The World Bank’s World Integrated Trade Solution (WITS) has reported that Saudi Arabia’s import levels now stand at $163.8bn, with Nigeria’s reaching $46.5bn.
It’s no surprise then that Institute members, and firms new to export, are looking to expand their business into the Middle East and Africa’s incredibly lucrative and growing markets.
The biggest hurdle for businesses that are relatively new to the markets is the steep learning curve when it comes to understanding product testing requirements and the Conformity Assessment Programme for exports.
For those already active in these territories, it’s hard to keep pace. Procedures continuously change, often without much notice, while forms are complicated and riddled with jargon. Added to this, financial planning is difficult due to late payments and penalties on letter of credits due to incorrect documentation.
So, we asked IOE&IT corporate member and expert in export procedures, XDS Solutions, to give us the lowdown and have set out its advice as a guide:
New to customs clearance? There are FOUR FUNDAMENTALS you should consider:
1) Certificate of Conformity
Governments around the world place rigorous requirements on importers. They do this to protect their consumers from goods that are sub-standard.
This means that in order to clear customs smoothly, your shipments will require certain mandatory certificates (issued by an approved / accredited body), as part of the country’s Conformity Assessment Programme. Without this certification, your shipments will not be granted access.
Certificate of Conformity programmes apply to the following markets:
Middle East – Saudi Arabia, Kuwait, Iraq, Kurdistan, Qatar and Lebanon.
Africa – Kenya, Nigeria, Uganda, Egypt, Ethiopia, Ghana, Tanzania, Algeria and Botswana.
However, the two to spend most time getting to grips with are SASO (Saudi Arabia) and SONCAP (Nigeria).
2) Country of Origin Certification
A Certificate of Origin (C of O) is an international trade document proving that goods in a particular export shipment are wholly obtained, produced, manufactured or processed in a particular country.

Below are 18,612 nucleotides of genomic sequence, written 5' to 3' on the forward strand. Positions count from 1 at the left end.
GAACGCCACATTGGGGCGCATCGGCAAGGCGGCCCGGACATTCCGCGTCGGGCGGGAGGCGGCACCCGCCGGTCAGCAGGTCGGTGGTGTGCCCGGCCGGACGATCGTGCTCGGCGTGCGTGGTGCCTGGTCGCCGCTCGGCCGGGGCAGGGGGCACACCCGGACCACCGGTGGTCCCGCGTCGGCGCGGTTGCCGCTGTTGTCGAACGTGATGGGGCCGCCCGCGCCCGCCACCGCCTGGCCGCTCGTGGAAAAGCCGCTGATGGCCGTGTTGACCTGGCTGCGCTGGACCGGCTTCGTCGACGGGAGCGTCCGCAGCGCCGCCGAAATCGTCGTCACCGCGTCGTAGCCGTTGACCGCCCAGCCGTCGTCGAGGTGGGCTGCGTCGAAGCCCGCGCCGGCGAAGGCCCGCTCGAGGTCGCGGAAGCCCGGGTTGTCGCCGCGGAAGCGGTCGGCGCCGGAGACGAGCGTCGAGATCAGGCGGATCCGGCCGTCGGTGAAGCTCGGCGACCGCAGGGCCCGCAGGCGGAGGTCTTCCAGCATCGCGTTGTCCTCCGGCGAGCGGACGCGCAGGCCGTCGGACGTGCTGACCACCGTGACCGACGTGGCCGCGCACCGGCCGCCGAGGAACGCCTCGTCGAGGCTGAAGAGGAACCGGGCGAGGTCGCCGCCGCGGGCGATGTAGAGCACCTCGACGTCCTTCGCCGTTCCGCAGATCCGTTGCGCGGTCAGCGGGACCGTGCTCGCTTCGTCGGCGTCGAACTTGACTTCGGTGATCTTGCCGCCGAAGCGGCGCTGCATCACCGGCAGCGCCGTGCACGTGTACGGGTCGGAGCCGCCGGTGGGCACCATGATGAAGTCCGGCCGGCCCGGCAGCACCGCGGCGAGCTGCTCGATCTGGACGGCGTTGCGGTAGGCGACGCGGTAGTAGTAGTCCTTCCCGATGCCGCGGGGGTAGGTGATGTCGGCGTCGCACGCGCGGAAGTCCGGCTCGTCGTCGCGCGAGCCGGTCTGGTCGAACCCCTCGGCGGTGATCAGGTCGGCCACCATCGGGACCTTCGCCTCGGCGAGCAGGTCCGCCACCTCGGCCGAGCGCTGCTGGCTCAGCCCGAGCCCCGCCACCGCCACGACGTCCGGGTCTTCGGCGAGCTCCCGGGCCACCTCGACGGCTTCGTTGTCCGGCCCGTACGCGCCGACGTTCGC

Virtually every government in the world considers the origin of imported goods before deciding whether to grant customs clearance. However, the process is far from straightforward because the C of O requirements of each differ enormously and are constantly evolving.
C of O certification into The Middle East and Africa includes:
EC Certificate of Origin
Arab Country of Origin
EC Arab Country of Origin
3) Product Testing
From handbags to industrial machines, in order to gain customs clearance, your products will need to pass certain standards, regulations and product approval requirements and these will differ too, depending on which market you import into.
Successful international trade is fuelled through well translated commercial documents. You’ll need to consider customs, tax and duties, EU regulations and trade and negotiation contracts as well as product manuals, diagrams and technical reports.
Avoid the pitfalls
According to XDS Solutions, businesses focused on international expansion often come unstuck because the procedural advice they receive is generic, i.e. one-size-fits all.
It stresses that to be successful, customs clearance must be based on a bespoke approach. After all, each business and export market is different and will raise very different challenges.
Most importantly, XDS advises that early export procedural planning (before you take an order on the first shipment) is often the key to success.
Exporters who are concerned about the complexities of international compliance can boost their knowledge base by enrolling staff on the Institute’s Diploma in World Customs Compliance. The pioneering 18 month to two-year online course offers part-time blended learning, with modular assessments – and leads to a full customs qualification at level 5 diploma level. You can check it out here – where you will also find details of our complete range of professional qualifications.
About XDS Solutions
Chelmsford-based XDS was launched in 2013 to offer export managers a fast and simple way to manage customs clearance. With more than 12 years’ combined experience in export compliance, its founders knew well the frustration felt at being unable to find a straightforward route. Instead of slow, complex, web-based conformity assessment programmes which fail to take into account unique business requirements, an XDS expert advisor personally manages every step of each client’s export compliance journey.